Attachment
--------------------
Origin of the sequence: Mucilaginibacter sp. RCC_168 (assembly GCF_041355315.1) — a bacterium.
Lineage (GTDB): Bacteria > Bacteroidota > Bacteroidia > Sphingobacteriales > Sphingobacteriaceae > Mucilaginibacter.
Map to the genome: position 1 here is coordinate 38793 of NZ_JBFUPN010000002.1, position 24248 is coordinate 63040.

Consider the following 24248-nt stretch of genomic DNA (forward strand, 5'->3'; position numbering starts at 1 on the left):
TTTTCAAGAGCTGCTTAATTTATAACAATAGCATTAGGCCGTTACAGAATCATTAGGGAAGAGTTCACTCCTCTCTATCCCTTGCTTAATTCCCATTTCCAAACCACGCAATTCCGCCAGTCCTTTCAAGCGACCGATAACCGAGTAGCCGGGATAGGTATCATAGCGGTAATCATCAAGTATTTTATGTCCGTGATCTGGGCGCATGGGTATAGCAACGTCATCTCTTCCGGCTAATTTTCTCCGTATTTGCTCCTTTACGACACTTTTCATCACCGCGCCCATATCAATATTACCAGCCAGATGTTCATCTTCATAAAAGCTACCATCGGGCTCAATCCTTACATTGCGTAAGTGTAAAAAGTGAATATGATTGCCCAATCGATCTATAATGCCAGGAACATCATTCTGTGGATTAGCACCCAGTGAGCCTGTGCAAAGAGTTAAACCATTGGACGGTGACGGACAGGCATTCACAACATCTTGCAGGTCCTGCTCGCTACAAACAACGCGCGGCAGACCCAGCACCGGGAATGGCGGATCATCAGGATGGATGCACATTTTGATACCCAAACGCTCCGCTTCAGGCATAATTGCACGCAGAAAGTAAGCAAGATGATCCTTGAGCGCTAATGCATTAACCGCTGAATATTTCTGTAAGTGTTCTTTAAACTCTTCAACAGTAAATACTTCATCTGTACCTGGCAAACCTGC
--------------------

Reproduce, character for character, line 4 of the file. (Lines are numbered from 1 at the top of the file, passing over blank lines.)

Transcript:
Consider the following 24248-nt stretch of genomic DNA (forward strand, 5'->3'; position numbering starts at 1 on the left):